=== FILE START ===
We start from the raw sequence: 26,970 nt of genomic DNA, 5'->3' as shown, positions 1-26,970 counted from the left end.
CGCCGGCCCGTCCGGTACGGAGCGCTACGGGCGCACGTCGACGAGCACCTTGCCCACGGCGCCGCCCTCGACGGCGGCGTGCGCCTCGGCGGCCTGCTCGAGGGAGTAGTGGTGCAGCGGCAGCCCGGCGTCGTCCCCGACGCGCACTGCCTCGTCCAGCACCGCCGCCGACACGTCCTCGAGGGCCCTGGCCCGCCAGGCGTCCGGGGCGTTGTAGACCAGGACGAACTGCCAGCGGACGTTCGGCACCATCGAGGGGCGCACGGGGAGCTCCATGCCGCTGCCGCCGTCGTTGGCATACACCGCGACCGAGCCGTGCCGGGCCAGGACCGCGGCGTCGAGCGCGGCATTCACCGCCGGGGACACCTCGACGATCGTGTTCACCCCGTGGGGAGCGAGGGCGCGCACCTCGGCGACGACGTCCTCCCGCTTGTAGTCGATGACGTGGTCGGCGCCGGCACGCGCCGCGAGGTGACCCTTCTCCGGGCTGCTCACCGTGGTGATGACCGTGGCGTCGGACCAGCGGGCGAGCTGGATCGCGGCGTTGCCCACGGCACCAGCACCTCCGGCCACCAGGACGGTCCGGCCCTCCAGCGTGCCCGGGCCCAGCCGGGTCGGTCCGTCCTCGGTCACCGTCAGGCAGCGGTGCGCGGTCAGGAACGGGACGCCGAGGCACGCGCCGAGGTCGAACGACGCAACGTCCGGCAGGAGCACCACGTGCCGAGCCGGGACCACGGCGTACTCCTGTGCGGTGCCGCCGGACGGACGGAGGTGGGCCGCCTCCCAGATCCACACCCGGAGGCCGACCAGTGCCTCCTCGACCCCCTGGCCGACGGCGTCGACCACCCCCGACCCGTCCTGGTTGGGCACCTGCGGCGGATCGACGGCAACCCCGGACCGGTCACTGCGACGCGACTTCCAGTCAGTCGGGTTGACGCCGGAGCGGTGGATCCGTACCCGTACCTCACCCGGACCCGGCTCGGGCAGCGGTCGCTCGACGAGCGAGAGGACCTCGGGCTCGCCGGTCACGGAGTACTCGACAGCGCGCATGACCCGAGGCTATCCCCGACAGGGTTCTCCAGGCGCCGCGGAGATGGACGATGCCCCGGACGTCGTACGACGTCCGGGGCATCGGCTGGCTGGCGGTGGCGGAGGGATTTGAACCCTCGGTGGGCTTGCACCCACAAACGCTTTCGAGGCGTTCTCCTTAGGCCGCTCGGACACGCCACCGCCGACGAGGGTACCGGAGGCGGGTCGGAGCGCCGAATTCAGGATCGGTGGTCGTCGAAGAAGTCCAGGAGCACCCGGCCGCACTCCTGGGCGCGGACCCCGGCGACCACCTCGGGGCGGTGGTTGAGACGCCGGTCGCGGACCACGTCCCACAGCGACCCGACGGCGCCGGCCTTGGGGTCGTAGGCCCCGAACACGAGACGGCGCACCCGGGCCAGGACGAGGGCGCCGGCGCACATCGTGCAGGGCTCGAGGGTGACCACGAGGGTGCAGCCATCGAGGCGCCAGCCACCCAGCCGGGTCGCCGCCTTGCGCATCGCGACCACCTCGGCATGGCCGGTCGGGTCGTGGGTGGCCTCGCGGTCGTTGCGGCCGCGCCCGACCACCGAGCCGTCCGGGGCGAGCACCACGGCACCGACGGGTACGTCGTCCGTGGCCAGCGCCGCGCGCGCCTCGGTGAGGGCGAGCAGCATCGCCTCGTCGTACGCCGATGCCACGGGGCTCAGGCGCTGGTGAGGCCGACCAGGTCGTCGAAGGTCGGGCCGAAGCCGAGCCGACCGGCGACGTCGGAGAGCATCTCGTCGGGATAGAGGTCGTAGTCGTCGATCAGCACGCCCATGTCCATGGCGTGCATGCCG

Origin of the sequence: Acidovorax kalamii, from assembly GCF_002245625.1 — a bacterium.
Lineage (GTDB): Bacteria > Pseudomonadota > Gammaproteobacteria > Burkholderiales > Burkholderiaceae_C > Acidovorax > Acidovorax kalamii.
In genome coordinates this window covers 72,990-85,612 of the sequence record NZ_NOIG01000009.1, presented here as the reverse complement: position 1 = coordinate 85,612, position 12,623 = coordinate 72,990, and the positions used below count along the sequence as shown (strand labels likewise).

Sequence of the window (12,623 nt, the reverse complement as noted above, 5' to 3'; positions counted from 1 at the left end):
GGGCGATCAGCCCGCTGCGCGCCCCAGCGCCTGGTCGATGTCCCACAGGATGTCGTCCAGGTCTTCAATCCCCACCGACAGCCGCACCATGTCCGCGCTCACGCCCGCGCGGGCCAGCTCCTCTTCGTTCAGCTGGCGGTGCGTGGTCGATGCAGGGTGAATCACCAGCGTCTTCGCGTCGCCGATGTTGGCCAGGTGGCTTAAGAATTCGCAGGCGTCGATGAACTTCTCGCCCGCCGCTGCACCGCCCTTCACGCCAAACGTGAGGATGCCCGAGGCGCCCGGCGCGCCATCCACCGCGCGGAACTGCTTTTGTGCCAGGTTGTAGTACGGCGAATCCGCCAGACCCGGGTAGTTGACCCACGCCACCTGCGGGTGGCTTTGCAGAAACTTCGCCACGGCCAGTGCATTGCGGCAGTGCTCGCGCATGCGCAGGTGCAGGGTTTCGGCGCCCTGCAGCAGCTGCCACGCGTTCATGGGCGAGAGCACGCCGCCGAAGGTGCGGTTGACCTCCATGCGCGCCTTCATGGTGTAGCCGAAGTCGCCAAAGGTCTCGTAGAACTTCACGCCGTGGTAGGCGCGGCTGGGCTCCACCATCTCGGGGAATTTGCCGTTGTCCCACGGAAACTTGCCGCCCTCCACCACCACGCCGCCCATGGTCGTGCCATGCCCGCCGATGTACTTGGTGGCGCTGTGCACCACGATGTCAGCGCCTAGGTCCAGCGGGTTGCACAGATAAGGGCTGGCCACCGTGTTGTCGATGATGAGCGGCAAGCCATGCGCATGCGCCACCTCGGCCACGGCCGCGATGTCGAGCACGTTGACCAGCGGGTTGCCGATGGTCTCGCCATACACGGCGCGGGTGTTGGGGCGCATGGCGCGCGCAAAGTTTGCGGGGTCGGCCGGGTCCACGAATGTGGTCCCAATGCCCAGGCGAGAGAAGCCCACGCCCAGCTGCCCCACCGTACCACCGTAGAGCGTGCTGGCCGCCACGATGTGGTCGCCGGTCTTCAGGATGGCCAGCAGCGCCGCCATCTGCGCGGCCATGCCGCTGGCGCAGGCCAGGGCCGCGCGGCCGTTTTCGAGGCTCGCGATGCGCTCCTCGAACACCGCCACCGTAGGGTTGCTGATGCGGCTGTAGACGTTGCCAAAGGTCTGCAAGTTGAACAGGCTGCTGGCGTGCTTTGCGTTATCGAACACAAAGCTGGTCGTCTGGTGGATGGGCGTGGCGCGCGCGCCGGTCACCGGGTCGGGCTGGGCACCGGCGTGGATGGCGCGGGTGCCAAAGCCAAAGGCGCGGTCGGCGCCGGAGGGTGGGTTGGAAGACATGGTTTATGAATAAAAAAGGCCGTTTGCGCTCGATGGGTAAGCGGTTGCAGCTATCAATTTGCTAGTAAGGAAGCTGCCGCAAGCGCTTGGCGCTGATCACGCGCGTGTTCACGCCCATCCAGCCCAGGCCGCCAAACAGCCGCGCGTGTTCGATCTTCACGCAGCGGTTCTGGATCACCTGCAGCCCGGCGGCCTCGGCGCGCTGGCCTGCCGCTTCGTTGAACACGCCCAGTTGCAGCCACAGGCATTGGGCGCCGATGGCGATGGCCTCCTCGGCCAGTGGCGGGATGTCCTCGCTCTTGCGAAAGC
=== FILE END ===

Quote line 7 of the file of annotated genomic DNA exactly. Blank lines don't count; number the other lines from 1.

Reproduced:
GGGCGATCAGCCCGCTGCGCGCCCCAGCGCCTGGTCGATGTCCCACAGGATGTCGTCCAGGTCTTCAATCCCCACCGACAGCCGCACCATGTCCGCGCTCACGCCCGCGCGGGCCAGCTCCTCTTCGTTCAGCTGGCGGTGCGTGGTCGATGCAGGGTGAATCACCAGCGTCTTCGCGTCGCCGATGTTGGCCAGGTGGCTTAAGAATTCGCAGGCGTCGATGAACTTCTCGCCCGCCGCTGCACCGCCCTTCACGCCAAACGTGAGGATGCCCGAGGCGCCCGGCGCGCCATCCACCGCGCGGAACTGCTTTTGTGCCAGGTTGTAGTACGGCGAATCCGCCAGACCCGGGTAGTTGACCCACGCCACCTGCGGGTGGCTTTGCAGAAACTTCGCCACGGCCAGTGCATTGCGGCAGTGCTCGCGCATGCGCAGGTGCAGGGTTTCGGCGCCCTGCAGCAGCTGCCACGCGTTCATGGGCGAGAGCACGCCGCCGAAGGTGCGGTTGACCTCCATGCGCGCCTTCATGGTGTAGCCGAAGTCGCCAAAGGTCTCGTAGAACTTCACGCCGTGGTAGGCGCGGCTGGGCTCCACCATCTCGGGGAATTTGCCGTTGTCCCACGGAAACTTGCCGCCCTCCACCACCACGCCGCCCATGGTCGTGCCATGCCCGCCGATGTACTTGGTGGCGCTGTGCACCACGATGTCAGCGCCTAGGTCCAGCGGGTTGCACAGATAAGGGCTGGCCACCGTGTTGTCGATGATGAGCGGCAAGCCATGCGCATGCGCCACCTCGGCCACGGCCGCGATGTCGAGCACGTTGACCAGCGGGTTGCCGATGGTCTCGCCATACACGGCGCGGGTGTTGGGGCGCATGGCGCGCGCAAAGTTTGCGGGGTCGGCCGGGTCCACGAATGTGGTCCCAATGCCCAGGCGAGAGAAGCCCACGCCCAGCTGCCCCACCGTACCACCGTAGAGCGTGCTGGCCGCCACGATGTGGTCGCCGGTCTTCAGGATGGCCAGCAGCGCCGCCATCTGCGCGGCCATGCCGCTGGCGCAGGCCAGGGCCGCGCGGCCGTTTTCGAGGCTCGCGATGCGCTCCTCGAACACCGCCACCGTAGGGTTGCTGATGCGGCTGTAGACGTTGCCAAAGGTCTGCAAGTTGAACAGGCTGCTGGCGTGCTTTGCGTTATCGAACACAAAGCTGGTCGTCTGGTGGATGGGCGTGGCGCGCGCGCCGGTCACCGGGTCGGGCTGGGCACCGGCGTGGATGGCGCGGGTGCCAAAGCCAAAGGCGCGGTCGGCGCCGGAGGGTGGGTTGGAAGACATGGTTTATGAATAAAAAAGGCCGTTTGCGCTCGATGGGTAAGCGGTTGCAGCTATCAATTTGCTAGTAAGGAAGCTGCCGCAAGCGCTTGGCGCTGATCACGCGCGTGTTCACGCCCATCCAGCCCAGGCCGCCAAACAGCCGCGCGTGTTCGATCTTCACGCAGCGGTTCTGGATCACCTGCAGCCCGGCGGCCTCGGCGCGCTGGCCTGCCGCTTCGTTGAACACGCCCAGTTGCAGCCACAGGCATTGGGCGCCGATGGCGATGGCCTCCTCGGCCAGTGGCGGGATGTCCTCGCTCTTGCGAAAGC